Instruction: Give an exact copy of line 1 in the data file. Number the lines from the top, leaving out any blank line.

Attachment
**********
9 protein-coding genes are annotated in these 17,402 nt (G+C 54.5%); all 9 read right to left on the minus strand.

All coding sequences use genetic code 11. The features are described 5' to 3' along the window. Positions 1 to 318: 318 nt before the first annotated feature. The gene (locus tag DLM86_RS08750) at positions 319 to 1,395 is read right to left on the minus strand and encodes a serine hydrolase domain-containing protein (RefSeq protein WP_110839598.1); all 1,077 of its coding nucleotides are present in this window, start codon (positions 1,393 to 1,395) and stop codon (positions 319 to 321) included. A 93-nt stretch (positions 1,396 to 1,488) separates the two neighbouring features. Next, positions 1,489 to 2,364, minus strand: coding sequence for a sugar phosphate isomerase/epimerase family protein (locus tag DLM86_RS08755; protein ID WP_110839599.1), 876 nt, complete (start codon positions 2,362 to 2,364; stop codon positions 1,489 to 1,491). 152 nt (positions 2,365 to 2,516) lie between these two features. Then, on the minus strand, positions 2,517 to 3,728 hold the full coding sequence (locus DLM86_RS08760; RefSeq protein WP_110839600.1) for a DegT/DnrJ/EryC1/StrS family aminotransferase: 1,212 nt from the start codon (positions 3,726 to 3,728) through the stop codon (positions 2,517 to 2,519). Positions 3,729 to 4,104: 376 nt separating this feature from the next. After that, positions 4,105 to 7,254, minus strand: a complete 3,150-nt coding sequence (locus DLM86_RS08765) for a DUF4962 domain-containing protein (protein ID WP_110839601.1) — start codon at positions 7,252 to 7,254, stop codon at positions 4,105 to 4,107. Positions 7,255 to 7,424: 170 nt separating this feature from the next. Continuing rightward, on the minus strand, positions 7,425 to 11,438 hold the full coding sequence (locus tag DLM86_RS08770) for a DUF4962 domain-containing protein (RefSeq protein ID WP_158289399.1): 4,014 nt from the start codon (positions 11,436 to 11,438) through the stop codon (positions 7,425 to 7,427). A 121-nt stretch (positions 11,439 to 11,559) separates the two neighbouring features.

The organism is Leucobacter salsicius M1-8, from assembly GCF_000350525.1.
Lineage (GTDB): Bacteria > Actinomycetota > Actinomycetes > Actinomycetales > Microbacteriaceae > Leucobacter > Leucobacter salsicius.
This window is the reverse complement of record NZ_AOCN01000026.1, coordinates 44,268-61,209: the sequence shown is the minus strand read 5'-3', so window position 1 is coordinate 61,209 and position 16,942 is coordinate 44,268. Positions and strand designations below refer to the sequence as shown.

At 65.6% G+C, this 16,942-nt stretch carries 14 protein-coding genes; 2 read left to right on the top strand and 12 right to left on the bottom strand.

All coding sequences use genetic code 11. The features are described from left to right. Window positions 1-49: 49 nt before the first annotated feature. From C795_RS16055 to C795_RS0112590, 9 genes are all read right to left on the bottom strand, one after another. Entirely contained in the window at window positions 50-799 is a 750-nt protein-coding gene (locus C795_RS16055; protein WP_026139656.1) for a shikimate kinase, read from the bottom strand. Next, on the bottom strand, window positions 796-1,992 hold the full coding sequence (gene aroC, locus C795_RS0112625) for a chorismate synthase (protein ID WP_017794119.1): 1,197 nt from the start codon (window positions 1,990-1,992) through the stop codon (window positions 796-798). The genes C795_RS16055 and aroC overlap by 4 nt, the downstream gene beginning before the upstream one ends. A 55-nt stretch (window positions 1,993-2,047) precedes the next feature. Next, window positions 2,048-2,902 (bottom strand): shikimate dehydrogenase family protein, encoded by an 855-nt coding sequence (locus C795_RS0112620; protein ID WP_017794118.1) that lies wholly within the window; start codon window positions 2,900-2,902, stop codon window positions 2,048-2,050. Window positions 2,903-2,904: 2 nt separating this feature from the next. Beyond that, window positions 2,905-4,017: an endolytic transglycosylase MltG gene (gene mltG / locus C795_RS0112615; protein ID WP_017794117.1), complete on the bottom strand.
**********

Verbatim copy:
9 protein-coding genes are annotated in these 17,402 nt (G+C 54.5%); all 9 read right to left on the minus strand.